Sea-Intelligence has found that carriers’ profits during the freight rate peak have not been a contributing factor to inflation.
Freight rates were a little over 200 per cent higher than in the comparative period in 2019 at its peak. For the shipping lines, their combined 2021 and 2022 profits were more than $400 billion.
However, when these revenues are compared to the value of products carried, carriers’ profits are exceedingly modest, as Sea-Intelligence explains. Even when focusing solely on product categories typically transported in containers, the firm deems them to be of minimal significance.
According to the International Monetary Fund (IMF), the global average inflation rate in consumer prices in 2021 was 4.7 per cent, increasing by 4.0 percentage points to 8.7 per cent in 2022.
Sea-Intelligence can gauge the impact of carriers’ profits on inflation by comparing them to the value of global merchandise trade. Essentially, the rise in carriers’ profits from one year to the next reflects the additional inflation for that year.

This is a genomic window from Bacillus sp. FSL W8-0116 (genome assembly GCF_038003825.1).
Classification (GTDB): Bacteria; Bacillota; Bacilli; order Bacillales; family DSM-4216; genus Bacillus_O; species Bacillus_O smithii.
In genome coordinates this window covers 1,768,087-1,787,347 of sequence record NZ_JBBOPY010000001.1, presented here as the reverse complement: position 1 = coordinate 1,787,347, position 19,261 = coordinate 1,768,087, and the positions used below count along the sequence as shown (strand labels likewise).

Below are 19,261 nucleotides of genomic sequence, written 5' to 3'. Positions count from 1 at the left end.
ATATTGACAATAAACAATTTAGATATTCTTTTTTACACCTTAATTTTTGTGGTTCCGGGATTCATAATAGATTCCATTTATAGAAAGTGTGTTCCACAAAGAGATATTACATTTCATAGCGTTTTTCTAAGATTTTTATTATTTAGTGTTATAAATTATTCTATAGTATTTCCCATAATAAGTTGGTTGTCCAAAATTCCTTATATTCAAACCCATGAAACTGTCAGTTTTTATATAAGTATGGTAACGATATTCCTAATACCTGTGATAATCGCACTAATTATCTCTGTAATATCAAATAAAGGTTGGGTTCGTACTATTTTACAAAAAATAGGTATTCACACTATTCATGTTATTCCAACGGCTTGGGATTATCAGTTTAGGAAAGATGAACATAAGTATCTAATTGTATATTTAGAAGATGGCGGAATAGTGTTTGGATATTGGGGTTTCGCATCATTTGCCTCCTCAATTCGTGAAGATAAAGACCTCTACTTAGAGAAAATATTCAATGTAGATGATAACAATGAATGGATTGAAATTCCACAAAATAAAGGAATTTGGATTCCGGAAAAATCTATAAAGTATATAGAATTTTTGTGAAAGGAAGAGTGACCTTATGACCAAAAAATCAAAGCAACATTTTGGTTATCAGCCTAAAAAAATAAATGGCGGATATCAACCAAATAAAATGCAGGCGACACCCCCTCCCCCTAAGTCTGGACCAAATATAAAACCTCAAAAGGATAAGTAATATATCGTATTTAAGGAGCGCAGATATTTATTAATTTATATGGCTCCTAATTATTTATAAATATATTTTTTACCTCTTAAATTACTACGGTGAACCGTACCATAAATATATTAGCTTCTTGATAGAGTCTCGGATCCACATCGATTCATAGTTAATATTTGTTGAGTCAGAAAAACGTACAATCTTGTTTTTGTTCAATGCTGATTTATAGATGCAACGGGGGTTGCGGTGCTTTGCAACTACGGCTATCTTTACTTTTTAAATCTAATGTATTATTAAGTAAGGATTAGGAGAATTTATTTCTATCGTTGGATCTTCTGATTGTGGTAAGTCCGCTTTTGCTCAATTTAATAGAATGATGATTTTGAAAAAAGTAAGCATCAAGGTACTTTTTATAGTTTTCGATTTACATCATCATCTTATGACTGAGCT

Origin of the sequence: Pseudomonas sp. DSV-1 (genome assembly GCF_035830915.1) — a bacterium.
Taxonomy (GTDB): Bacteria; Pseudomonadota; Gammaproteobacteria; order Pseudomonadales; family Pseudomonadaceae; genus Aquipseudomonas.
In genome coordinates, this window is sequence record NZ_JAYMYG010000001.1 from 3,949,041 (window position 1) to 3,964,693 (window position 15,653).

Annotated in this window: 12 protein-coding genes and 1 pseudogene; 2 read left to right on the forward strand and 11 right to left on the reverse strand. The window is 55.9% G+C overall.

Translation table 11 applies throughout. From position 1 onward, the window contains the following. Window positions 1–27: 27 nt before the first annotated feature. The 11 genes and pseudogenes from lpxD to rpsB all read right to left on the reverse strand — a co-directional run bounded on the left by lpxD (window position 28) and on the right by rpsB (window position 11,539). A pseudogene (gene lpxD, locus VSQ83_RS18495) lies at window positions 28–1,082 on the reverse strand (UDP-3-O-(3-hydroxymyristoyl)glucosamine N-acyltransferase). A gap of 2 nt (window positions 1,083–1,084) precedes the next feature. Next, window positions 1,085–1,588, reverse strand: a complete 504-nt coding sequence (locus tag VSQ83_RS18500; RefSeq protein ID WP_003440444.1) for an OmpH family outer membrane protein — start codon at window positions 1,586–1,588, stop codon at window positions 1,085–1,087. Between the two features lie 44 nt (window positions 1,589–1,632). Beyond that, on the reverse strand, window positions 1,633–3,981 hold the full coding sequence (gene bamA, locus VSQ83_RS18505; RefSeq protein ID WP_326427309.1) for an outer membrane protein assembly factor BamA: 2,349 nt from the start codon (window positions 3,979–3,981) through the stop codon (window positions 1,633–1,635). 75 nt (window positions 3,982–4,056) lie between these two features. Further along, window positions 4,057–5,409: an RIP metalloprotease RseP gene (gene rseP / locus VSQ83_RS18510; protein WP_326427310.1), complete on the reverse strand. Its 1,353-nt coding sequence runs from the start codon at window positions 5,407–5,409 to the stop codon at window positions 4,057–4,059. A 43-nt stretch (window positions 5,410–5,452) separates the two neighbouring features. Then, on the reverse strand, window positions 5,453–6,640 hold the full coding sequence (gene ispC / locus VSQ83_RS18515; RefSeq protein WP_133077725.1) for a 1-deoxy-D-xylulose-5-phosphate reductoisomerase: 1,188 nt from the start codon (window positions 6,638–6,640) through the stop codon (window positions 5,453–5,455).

Alan Murphy, CEO of Sea-Intelligence, commented: “As shown in Figure 1, carriers’ added profits account for only a minor explanatory variable. Seen over the full period covering 2020-2022, global inflation has been a cumulative 17.5 per cent.
“In the same period, the cumulative effect from the carriers’ increased profits has been 0.9 per cent. For added context, it should be noted that the sharp drop in carrier profits in 2023, will add a deflationary component to world inflation.”